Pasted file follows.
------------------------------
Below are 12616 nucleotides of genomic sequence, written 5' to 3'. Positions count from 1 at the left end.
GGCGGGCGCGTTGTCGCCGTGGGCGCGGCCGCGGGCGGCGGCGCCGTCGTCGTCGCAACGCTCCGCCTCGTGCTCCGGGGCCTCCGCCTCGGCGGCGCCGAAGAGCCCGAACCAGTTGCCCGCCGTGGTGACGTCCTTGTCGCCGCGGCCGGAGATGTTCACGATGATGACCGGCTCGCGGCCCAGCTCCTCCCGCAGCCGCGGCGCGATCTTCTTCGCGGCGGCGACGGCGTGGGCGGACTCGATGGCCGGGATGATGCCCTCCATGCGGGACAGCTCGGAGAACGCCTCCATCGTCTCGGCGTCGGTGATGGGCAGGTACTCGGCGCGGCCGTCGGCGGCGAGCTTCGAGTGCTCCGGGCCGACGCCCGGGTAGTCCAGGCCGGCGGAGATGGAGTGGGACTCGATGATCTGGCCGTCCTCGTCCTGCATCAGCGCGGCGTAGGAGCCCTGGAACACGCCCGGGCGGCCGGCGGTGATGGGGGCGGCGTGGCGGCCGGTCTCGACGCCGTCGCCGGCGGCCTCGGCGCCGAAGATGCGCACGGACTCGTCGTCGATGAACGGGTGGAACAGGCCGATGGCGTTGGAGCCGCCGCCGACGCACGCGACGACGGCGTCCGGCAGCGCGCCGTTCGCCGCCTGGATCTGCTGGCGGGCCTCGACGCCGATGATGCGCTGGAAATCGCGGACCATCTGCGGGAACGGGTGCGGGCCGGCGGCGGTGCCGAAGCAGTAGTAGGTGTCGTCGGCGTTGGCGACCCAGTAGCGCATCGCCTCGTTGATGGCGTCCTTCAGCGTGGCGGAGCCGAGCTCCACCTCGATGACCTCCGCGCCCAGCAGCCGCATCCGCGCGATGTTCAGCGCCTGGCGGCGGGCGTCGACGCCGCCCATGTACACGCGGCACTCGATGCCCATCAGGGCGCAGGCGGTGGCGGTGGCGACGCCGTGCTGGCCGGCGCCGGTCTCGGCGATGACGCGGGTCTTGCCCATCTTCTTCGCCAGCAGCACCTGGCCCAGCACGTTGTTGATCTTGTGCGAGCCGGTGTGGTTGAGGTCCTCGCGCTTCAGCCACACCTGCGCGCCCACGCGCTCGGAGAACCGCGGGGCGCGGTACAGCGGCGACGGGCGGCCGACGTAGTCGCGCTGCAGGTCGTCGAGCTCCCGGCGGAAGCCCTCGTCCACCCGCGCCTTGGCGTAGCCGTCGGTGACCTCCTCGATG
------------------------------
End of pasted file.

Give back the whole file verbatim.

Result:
Below are 12616 nucleotides of genomic sequence, written 5' to 3'. Positions count from 1 at the left end.
GGCGGGCGCGTTGTCGCCGTGGGCGCGGCCGCGGGCGGCGGCGCCGTCGTCGTCGCAACGCTCCGCCTCGTGCTCCGGGGCCTCCGCCTCGGCGGCGCCGAAGAGCCCGAACCAGTTGCCCGCCGTGGTGACGTCCTTGTCGCCGCGGCCGGAGATGTTCACGATGATGACCGGCTCGCGGCCCAGCTCCTCCCGCAGCCGCGGCGCGATCTTCTTCGCGGCGGCGACGGCGTGGGCGGACTCGATGGCCGGGATGATGCCCTCCATGCGGGACAGCTCGGAGAACGCCTCCATCGTCTCGGCGTCGGTGATGGGCAGGTACTCGGCGCGGCCGTCGGCGGCGAGCTTCGAGTGCTCCGGGCCGACGCCCGGGTAGTCCAGGCCGGCGGAGATGGAGTGGGACTCGATGATCTGGCCGTCCTCGTCCTGCATCAGCGCGGCGTAGGAGCCCTGGAACACGCCCGGGCGGCCGGCGGTGATGGGGGCGGCGTGGCGGCCGGTCTCGACGCCGTCGCCGGCGGCCTCGGCGCCGAAGATGCGCACGGACTCGTCGTCGATGAACGGGTGGAACAGGCCGATGGCGTTGGAGCCGCCGCCGACGCACGCGACGACGGCGTCCGGCAGCGCGCCGTTCGCCGCCTGGATCTGCTGGCGGGCCTCGACGCCGATGATGCGCTGGAAATCGCGGACCATCTGCGGGAACGGGTGCGGGCCGGCGGCGGTGCCGAAGCAGTAGTAGGTGTCGTCGGCGTTGGCGACCCAGTAGCGCATCGCCTCGTTGATGGCGTCCTTCAGCGTGGCGGAGCCGAGCTCCACCTCGATGACCTCCGCGCCCAGCAGCCGCATCCGCGCGATGTTCAGCGCCTGGCGGCGGGCGTCGACGCCGCCCATGTACACGCGGCACTCGATGCCCATCAGGGCGCAGGCGGTGGCGGTGGCGACGCCGTGCTGGCCGGCGCCGGTCTCGGCGATGACGCGGGTCTTGCCCATCTTCTTCGCCAGCAGCACCTGGCCCAGCACGTTGTTGATCTTGTGCGAGCCGGTGTGGTTGAGGTCCTCGCGCTTCAGCCACACCTGCGCGCCCACGCGCTCGGAGAACCGCGGGGCGCGGTACAGCGGCGACGGGCGGCCGACGTAGTCGCGCTGCAGGTCGTCGAGCTCCCGGCGGAAGCCCTCGTCCACCCGCGCCTTGGCGTAGCCGTCGGTGACCTCCTCGATG